Fig. 3
figure 3

Intraovarian T3 (a) and T4 (b) concentrations (pg/mg, mean ± SEs) in three-spined sticklebacks experimentally exposed to copper (100 µg/L, CU 7D), warm temperature (10 °C increase, HS 7D) for 7 days and respective controls (CTRL 7D and CTRL – sampled before start of the experiment). Numbers above the bars refer to sample sizes. Stars represent significant differences between treatments at p < 0.05. For the statistical analyses the populations were pooled

Statistical analysis

All statistical analyses were conducted with SAS Enterprise Guide version 7.1. T4 concentration (pg/mg) was log-transformed to reach normality. We first analysed differences in intraovarian T3 and T4 among long-term heat exposed (i.e. populations in the vicinity of the nuclear power plants that are exposed to warm discharge waters; pooled LOV and OLK, N = 13 individuals) and reference populations (pooled POO, POR, KOT, PYH, N = 24 individuals) using a linear mixed model, using fish mass as a covariate and population as a random intercept. This comparison was restricted to fish monitored under control conditions treatments (CRTL and CRTL7D). The average concentrations of T3 and T4 were similar between CRTL and CRTL7D; T3: 2.1 (SD 1.3) vs. 1.9 (SD 0.8) pg/mg, and T4: 0.58 (SD 0.25) vs. 0.54 (SD 0.23), respectively, suggesting that such pooling strategy was justified. We then analysed differences in intraovarian T3 and T4 concentration among all six populations again using data only from the control treatments. From POO, we only had 1 individual for this analysis, and thus this population was excluded from the analysis. Population and fish mass were included as fixed effects. Next, we pooled the data for the three populations in each Gulf, and further analysed potential larger scale population differences across the two sites using linear mixed models.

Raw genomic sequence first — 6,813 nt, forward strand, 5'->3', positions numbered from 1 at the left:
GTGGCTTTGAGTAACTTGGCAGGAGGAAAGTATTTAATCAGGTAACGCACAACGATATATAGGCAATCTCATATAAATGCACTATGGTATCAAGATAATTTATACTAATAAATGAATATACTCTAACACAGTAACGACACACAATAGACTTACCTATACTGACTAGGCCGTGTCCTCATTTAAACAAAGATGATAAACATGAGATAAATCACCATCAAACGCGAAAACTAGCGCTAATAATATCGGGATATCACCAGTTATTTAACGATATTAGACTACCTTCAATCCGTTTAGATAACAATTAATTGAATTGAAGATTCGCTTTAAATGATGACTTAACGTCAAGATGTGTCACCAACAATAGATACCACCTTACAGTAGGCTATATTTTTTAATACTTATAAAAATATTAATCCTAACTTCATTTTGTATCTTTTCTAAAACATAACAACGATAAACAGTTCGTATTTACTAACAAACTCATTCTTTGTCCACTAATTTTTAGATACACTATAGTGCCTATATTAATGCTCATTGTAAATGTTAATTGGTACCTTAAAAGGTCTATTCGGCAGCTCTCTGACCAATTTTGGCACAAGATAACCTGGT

Differences in ovarian T3 and T4 concentration between treatments (CRTL 7D, Cu 7D, HS 7D) were analysed using linear mixed models where treatment and fish body mass were included as fixed effects and population as a random intercept to account for non-independence of fish from the same population. See sample sizes from each population in each treatment group in Supplementary Table 2. Finally, we also repeated the above models for fish size (mm). Post-hoc tests were further used to test pair-wise differences among treatments. Models were reduced by removing non-significant factors (α = 0.05). Normality and homoscedasticity of the residuals were visually inspected. Degrees of freedom were estimated with Satterthwaite estimation method. Means and standard errors (SE) are shown in the text and in the figures. Cohen’s d and power was further calculated to estimate effect sizes.